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A guide to walking trails on the farm...

Please note that we have been doing some selective timber cutting in the trail areas... proceed with caution as there is considerable debris in these areas yet to be cleaned up, some of which will be left for the wildlife to shelter, feed and nest in.  Also note that the farm boundary has been marked with blue blazes: a map is available.

Gailen and the "boys!"There are several marked walking trails about the farm.  As part of their daily walking regimen, Ron, and the “Boys” have been marking out these trails which, in large part, were already established as game trails.  The farm has abundant wild life, including deer, turkeys, grouse and birds of all sorts, including a nesting pair of Red Tail hawks. The observant hiker is likely to encounter some of our friends as you travel these trails.  All of the trails start from the parking area located at the top of the ridge. The trails are categorized by the following levels of difficulty:

  • Light - trail is less than as half mile and has moderate grade, may have sloping and rooted footing, but is clear of debris and obstacles.

  • Moderate - trail is a mile or less and has steep grades and rocky terrain, but is clear of debris and obstacles.

  • Difficult - trail is a mile or more, has steep grades and rough footing, obstacles may block the trail requiring some ‘detouring.’

The Basin Trail - lightly strenuous, about a third of a mile.

Winter Walk with Mac and HarleyThis trail, which is marked with faded red blaze tags, begins at the east end of the parking area and follows a slight slope upwards and to the southeast. This is a trail frequently used by the white tail deer and other smaller animals. Use caution as there are numerous roots crossing the trail. The trail continues for several hundred yards, winding its way through the trees. On the left as you approach a small ridge there is an intersecting trail. This is the end of the ‘basin loop’ of the trail. Continue straight ahead. The ‘basin’ is on your left and was most likely formed many years ago by the collapse of an underground cave. The Rockbridge area is replete with underground caves and caverns, although no cave entrances have been found here on the farm. As you climb up a small ridge, the trail follows the rim of the basin. This is the southern boundary of the farm, and you might encounter some of our four legged Angus neighbors staring at you from across the fence! Continue around the rim past a great chestnut oak tree, on your right, which was probably just a sapling as the civil war raged throughout the valley in the 1860's. From here the trail dips down before climbing back up to intersect the main trail which retraces your path back to the parking area.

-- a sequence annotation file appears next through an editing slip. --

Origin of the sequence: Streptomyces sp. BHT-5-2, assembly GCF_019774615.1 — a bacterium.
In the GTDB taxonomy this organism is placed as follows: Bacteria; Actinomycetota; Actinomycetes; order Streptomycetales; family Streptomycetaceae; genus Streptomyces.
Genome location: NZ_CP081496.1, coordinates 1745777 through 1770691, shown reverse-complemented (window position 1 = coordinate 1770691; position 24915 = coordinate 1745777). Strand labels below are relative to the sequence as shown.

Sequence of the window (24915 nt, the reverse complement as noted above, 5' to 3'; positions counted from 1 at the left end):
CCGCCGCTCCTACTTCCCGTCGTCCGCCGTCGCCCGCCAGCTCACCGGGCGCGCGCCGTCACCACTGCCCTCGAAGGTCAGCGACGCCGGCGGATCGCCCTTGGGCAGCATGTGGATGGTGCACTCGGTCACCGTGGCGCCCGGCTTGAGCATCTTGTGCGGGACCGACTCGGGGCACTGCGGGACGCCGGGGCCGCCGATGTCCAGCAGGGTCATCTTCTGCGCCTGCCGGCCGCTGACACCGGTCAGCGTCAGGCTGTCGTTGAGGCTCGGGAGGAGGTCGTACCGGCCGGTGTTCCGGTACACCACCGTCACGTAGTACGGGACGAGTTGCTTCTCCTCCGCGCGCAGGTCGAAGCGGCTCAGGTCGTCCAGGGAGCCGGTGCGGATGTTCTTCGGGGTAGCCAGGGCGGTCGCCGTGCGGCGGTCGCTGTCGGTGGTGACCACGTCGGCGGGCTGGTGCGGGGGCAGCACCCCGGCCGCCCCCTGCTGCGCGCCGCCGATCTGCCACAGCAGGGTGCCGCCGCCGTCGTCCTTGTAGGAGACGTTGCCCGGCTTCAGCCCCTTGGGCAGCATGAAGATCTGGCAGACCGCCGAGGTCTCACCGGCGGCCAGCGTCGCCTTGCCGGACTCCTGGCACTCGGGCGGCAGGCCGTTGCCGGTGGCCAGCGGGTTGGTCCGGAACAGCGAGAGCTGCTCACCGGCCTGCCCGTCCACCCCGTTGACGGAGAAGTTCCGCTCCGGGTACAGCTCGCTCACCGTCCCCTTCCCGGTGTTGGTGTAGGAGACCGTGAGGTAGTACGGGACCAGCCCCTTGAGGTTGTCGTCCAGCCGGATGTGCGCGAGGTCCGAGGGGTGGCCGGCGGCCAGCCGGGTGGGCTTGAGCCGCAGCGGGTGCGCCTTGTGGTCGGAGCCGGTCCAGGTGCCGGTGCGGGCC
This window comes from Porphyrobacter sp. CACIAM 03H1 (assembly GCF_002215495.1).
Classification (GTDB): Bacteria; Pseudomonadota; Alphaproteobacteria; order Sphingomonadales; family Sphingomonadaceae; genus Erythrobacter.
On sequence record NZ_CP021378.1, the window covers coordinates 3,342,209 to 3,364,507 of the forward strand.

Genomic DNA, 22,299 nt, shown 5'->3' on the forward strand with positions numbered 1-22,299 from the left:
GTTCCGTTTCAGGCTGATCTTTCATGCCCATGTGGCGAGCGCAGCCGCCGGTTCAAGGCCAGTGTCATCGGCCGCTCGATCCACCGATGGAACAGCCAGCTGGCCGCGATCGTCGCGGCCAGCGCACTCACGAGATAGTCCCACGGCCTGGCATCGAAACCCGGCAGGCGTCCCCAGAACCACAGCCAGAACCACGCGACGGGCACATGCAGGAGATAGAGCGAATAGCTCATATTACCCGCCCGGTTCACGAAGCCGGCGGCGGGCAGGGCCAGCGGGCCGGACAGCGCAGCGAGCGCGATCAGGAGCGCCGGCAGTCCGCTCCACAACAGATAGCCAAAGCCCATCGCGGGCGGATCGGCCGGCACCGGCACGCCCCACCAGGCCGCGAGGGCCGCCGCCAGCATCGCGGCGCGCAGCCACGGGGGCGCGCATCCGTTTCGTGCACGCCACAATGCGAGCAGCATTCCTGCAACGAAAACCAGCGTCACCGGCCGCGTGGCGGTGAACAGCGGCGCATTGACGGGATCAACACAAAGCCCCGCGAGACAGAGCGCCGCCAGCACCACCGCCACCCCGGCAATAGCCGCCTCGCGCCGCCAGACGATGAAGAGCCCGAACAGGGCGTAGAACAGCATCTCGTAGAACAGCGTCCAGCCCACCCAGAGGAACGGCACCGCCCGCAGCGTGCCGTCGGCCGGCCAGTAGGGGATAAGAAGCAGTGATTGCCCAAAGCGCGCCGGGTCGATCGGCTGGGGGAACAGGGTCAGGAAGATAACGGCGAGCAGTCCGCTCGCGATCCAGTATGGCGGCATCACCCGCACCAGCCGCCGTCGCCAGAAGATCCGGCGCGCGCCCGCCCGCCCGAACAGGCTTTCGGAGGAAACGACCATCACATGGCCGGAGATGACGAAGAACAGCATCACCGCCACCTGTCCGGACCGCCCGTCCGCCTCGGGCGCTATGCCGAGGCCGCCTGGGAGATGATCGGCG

Saville Hill Crest Trail - light to moderate, about a half mile.

This trail is a climb to the crest of the farm's namesake and takes you to the highest spot on the farm, about 1,650 feet. Topolographical map of the farmThe trail, which is also red tag blazed, begins on the south side of the parking area and quickly intersects a newly cut logging road as you travel southwest, the road continues, but the trail cuts left, beginning a steady south east climb toward the crest. As you weave upward through the woods, keep a close eye open for small critters which frequently venture out during the day. After about a quarter mile, the trail begins to turn more toward the southwest. Here you will encounter a large field of Periwinkle: a profuse ground cover that was frequently used to mark burial sites since its dense growth crowds out other plants and provides a low maintenance cover for the graves. Sure enough, there are grave sites just a short detour to your right! We believe that there are thirteen graves here, many with plain stone markers. If there were ever legends on the stones, time and the weather have rendered them unreadable. A planned project is to research the identity of the families who used this site. We will eventually complete clean up and restoration of this area. Please treat this area with respect for those unknown souls resting here. Back on the main trail, the direction continues southwest toward the crest of the ridge. The crest is thickly wooded, so there isn't much of a view, but the numerous fallen trees give stark testimony to the force of the winds that blow across the top. After lingering for a while, you can retrace your steps back to the parking area or continue west, along the “Pond Trail,” which also provides access to the crest from another direction.